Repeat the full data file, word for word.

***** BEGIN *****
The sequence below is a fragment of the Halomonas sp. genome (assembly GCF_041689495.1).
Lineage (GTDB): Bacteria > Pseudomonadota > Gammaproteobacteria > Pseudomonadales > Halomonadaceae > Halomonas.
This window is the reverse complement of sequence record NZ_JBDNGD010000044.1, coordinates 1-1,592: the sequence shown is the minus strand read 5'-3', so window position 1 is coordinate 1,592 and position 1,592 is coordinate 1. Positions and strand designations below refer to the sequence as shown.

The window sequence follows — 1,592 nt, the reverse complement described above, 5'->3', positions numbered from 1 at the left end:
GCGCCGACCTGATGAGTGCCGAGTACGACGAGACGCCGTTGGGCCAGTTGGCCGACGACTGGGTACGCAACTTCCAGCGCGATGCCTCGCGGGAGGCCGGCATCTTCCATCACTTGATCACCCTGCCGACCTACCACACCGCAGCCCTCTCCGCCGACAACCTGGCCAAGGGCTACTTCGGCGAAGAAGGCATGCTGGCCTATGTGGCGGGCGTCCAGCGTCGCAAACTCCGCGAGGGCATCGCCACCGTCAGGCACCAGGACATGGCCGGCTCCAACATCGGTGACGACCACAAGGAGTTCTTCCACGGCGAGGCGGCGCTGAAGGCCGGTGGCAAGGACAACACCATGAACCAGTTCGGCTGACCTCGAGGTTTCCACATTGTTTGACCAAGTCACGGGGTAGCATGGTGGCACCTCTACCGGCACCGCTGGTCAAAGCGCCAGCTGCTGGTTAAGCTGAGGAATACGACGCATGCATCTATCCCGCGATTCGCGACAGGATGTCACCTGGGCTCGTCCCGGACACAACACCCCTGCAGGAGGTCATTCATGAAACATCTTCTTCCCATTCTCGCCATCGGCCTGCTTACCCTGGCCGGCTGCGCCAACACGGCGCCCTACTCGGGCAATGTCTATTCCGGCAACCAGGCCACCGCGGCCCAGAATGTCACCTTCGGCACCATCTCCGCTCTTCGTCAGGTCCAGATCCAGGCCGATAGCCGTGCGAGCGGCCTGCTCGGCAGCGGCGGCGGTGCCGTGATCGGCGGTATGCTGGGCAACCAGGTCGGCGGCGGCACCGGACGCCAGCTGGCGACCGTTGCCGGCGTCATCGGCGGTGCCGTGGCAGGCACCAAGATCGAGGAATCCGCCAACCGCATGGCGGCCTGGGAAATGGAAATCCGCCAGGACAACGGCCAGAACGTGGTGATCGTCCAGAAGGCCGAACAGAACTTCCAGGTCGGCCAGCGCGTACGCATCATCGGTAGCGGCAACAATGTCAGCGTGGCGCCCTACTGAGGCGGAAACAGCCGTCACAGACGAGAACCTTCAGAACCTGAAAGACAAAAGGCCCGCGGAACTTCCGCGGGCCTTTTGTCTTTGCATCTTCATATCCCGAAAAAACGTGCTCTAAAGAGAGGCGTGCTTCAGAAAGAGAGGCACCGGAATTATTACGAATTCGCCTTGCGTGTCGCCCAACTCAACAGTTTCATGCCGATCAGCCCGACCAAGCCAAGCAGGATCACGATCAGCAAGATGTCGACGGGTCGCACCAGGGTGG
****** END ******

The sequence below is a fragment of the Halomonas sp. genome (assembly GCF_041689495.1).
Lineage (GTDB): Bacteria > Pseudomonadota > Gammaproteobacteria > Pseudomonadales > Halomonadaceae > Halomonas.
This window is the reverse complement of sequence record NZ_JBDNGD010000044.1, coordinates 1-1,592: the sequence shown is the minus strand read 5'-3', so window position 1 is coordinate 1,592 and position 1,592 is coordinate 1. Positions and strand designations below refer to the sequence as shown.

The window sequence follows — 1,592 nt, the reverse complement described above, 5'->3', positions numbered from 1 at the left end:
GCGCCGACCTGATGAGTGCCGAGTACGACGAGACGCCGTTGGGCCAGTTGGCCGACGACTGGGTACGCAACTTCCAGCGCGATGCCTCGCGGGAGGCCGGCATCTTCCATCACTTGATCACCCTGCCGACCTACCACACCGCAGCCCTCTCCGCCGACAACCTGGCCAAGGGCTACTTCGGCGAAGAAGGCATGCTGGCCTATGTGGCGGGCGTCCAGCGTCGCAAACTCCGCGAGGGCATCGCCACCGTCAGGCACCAGGACATGGCCGGCTCCAACATCGGTGACGACCACAAGGAGTTCTTCCACGGCGAGGCGGCGCTGAAGGCCGGTGGCAAGGACAACACCATGAACCAGTTCGGCTGACCTCGAGGTTTCCACATTGTTTGACCAAGTCACGGGGTAGCATGGTGGCACCTCTACCGGCACCGCTGGTCAAAGCGCCAGCTGCTGGTTAAGCTGAGGAATACGACGCATGCATCTATCCCGCGATTCGCGACAGGATGTCACCTGGGCTCGTCCCGGACACAACACCCCTGCAGGAGGTCATTCATGAAACATCTTCTTCCCATTCTCGCCATCGGCCTGCTTACCCTGGCCGGCTGCGCCAACACGGCGCCCTACTCGGGCAATGTCTATTCCGGCAACCAGGCCACCGCGGCCCAGAATGTCACCTTCGGCACCATCTCCGCTCTTCGTCAGGTCCAGATCCAGGCCGATAGCCGTGCGAGCGGCCTGCTCGGCAGCGGCGGCGGTGCCGTGATCGGCGGTATGCTGGGCAACCAGGTCGGCGGCGGCACCGGACGCCAGCTGGCGACCGTTGCCGGCGTCATCGGCGGTGCCGTGGCAGGCACCAAGATCGAGGAATCCGCCAACCGCATGGCGGCCTGGGAAATGGAAATCCGCCAGGACAACGGCCAGAACGTGGTGATCGTCCAGAAGGCCGAACAGAACTTCCAGGTCGGCCAGCGCGTACGCATCATCGGTAGCGGCAACAATGTCAGCGTGGCGCCCTACTGAGGCGGAAACAGCCGTCACAGACGAGAACCTTCAGAACCTGAAAGACAAAAGGCCCGCGGAACTTCCGCGGGCCTTTTGTCTTTGCATCTTCATATCCCGAAAAAACGTGCTCTAAAGAGAGGCGTGCTTCAGAAAGAGAGGCACCGGAATTATTACGAATTCGCCTTGCGTGTCGCCCAACTCAACAGTTTCATGCCGATCAGCCCGACCAAGCCAAGCAGGATCACGATCAGCAAGATGTCGACGGGTCGCACCAGGGTGG